OpenJurist

107 F3d 880 Crawford v. Great Plains Correctional Facility

107 F.3d 880

97 CJ C.A.R. 353

Gary Mcloyd CRAWFORD, Plaintiff-Appellant,
v.
GREAT PLAINS CORRECTIONAL FACILITY; North Carolina
Department of Corrections, Defendants-Appellees.

No. 96-6085.

United States Court of Appeals, Tenth Circuit.

March 6, 1997.

NOTICE: Although citation of unpublished opinions remains unfavored, unpublished opinions may now be cited if the opinion has persuasive value on a material issue, and a copy is attached to the citing document or, if cited in oral argument, copies are furnished to the Court and all parties. See General Order of November 29, 1993, suspending 10th Cir. Rule 36.3 until December 31, 1995, or further order.

Before TACHA, BALDOCK and LUCERO, Circuit Judges.

ORDER AND JUDGMENT*

Plaintiff is a North Carolina prisoner in custody at Great Plains Correctional Facility ("GPCF"). Proceeding pro se, plaintiff filed an in forma pauperis complaint alleging injuries to his finger caused by a closing steel door. He named as defendants GPCF, the North Carolina Department of Corrections, and unnamed "Unknown" defendants. His complaint alleges negligence and gross negligence on the part of the defendants and requests $10,000 in compensatory damages, $2,000 in punitive damages, and an injunction requiring defendants to install doorstops on all doors at GPCF.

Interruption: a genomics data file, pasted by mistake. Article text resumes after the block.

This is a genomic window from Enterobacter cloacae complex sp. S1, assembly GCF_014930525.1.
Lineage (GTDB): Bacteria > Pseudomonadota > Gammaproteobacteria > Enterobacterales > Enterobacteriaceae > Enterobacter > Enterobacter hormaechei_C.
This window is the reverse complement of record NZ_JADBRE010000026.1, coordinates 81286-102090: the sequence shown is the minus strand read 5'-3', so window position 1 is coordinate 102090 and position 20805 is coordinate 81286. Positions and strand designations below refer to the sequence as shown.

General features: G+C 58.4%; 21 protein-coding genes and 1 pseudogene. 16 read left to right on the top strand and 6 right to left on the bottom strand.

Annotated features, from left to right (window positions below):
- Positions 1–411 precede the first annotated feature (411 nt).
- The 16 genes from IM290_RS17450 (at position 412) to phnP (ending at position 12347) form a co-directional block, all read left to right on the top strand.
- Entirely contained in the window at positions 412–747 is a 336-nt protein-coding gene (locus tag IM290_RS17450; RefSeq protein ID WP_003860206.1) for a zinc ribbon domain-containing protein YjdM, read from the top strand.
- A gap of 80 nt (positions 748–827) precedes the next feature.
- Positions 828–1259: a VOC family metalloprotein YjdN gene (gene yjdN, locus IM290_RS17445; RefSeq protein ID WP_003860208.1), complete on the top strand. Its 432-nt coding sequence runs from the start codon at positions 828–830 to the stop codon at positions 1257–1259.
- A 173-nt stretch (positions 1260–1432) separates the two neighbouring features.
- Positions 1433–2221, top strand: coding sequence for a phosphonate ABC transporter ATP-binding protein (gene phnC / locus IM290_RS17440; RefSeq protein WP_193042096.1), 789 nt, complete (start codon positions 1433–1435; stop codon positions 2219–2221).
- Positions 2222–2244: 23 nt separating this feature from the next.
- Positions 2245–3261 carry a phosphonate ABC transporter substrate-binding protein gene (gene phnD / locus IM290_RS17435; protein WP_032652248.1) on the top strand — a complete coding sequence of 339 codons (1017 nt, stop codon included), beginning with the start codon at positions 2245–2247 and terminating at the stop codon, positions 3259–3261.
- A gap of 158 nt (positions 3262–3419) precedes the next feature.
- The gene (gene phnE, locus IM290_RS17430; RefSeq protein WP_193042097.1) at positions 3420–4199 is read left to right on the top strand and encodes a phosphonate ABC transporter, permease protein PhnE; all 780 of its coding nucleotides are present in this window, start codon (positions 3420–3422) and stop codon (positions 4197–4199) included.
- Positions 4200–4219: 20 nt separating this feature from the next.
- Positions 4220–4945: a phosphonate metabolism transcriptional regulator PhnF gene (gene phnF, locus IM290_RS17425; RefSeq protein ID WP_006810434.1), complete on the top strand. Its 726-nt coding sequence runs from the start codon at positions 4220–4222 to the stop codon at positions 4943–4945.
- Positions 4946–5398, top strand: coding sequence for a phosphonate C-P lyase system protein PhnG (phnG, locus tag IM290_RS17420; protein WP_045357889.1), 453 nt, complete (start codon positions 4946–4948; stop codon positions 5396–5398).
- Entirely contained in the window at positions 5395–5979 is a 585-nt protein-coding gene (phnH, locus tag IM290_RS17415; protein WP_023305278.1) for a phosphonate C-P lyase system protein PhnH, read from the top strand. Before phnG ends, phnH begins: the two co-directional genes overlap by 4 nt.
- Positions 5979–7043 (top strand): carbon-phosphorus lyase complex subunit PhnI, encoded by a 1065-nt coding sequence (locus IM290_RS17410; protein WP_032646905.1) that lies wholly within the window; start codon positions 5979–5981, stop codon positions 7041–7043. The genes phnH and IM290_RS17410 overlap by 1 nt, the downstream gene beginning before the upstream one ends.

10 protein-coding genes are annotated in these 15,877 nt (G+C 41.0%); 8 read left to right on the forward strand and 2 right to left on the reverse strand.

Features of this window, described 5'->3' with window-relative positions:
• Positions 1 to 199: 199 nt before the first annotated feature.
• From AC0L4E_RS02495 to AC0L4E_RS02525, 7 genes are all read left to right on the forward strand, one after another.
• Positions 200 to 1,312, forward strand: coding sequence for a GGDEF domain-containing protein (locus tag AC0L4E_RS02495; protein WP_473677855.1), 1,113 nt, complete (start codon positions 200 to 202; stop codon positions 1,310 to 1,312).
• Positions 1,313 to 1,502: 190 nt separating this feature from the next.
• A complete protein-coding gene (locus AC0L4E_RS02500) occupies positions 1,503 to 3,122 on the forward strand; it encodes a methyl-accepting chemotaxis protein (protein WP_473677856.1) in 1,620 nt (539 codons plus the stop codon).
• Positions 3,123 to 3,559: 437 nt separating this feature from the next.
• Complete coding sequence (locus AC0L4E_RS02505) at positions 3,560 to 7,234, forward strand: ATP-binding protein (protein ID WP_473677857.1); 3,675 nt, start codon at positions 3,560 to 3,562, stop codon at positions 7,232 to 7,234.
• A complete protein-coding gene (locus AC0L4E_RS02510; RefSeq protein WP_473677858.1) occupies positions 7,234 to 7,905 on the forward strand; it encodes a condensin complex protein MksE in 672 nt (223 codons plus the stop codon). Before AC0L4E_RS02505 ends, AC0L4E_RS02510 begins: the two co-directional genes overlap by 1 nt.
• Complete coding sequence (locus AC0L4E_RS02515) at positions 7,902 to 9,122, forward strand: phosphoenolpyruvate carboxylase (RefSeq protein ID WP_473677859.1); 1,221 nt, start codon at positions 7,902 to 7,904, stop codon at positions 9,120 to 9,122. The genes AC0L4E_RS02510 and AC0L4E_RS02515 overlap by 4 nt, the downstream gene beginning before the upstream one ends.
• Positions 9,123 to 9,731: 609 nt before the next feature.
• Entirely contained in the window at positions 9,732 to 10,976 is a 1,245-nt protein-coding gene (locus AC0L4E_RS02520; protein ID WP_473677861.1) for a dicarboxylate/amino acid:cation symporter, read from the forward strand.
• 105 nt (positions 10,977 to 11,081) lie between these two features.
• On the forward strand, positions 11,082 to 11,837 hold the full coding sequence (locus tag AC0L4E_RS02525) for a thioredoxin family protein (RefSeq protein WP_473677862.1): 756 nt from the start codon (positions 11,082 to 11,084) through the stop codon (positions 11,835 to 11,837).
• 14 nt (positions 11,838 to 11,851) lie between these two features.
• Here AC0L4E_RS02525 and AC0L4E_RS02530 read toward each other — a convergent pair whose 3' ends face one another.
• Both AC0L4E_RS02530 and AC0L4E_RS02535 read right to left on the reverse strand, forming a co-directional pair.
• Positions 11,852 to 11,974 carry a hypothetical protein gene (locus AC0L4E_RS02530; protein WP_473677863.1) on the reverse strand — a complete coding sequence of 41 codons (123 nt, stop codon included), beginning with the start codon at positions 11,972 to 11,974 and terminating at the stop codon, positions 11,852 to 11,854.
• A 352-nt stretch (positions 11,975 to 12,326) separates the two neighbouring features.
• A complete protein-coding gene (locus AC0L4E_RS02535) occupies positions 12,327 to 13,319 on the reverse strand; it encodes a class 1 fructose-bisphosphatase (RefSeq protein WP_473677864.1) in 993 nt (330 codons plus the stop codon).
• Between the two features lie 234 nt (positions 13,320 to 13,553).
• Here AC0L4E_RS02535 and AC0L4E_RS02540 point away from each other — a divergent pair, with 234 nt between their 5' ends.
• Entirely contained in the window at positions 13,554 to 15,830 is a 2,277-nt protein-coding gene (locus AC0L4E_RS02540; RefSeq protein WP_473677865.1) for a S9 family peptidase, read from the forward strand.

The case was referred to a magistrate judge. The magistrate issued a Report and Recommendation, which carefully considered any possible claim that could be extrapolated from plaintiff's pleading, and recommended the complaint be dismissed as frivolous under former 28 U.S.C. § 1915(d) (now codified at 28 U.S.C. § 1915(e)(2)(B)(i)). The magistrate ordered plaintiff to file objections to the recommendation by February 24, 1996, specifically stating that failure to do so would result in waiving the right to appeal. On February 29, the district judge, noting that no objections had been filed, adopted the Report and Recommendation and dismissed the complaint. Plaintiff appealed on March 6.

A plaintiff who fails to object in a timely manner to a magistrate's report and recommendation waives his right to appellate review. Moore v. United States, 950 F.2d 656, 659 (10th Cir.1991). We may make exceptions in cases where the interests of justice so require. Fottler v. United States, 73 F.3d 1064, 1065 (10th Cir.1996). In this case, plaintiff, in response to inquiry from this court, has shown that he did not receive the magistrate's Report and Recommendation until February 26, two days after the magistrate's deadline had passed, and only three days before the district court entered judgment dismissing his complaint. In these circumstances, we conclude that the interests of justice require us to make an exception to the waiver rule.

1

Next we turn to the merits. Having carefully reviewed the record, particularly plaintiff's complaint, we AFFIRM for substantially the same reasons given in the magistrate's Report and Recommendation.

2

The mandate shall issue forthwith.

*

The case is unanimously ordered submitted without oral argument pursuant to Fed. R.App. P. 34(a) and 10th Cir. R. 34.1.9. This order and judgment is not binding precedent, except under the doctrines of law of the case, res judicata, and collateral estoppel. The court generally disfavors the citation of orders and judgments; nevertheless, an order and judgment may be cited under the terms and conditions of 10th Cir. R. 36.3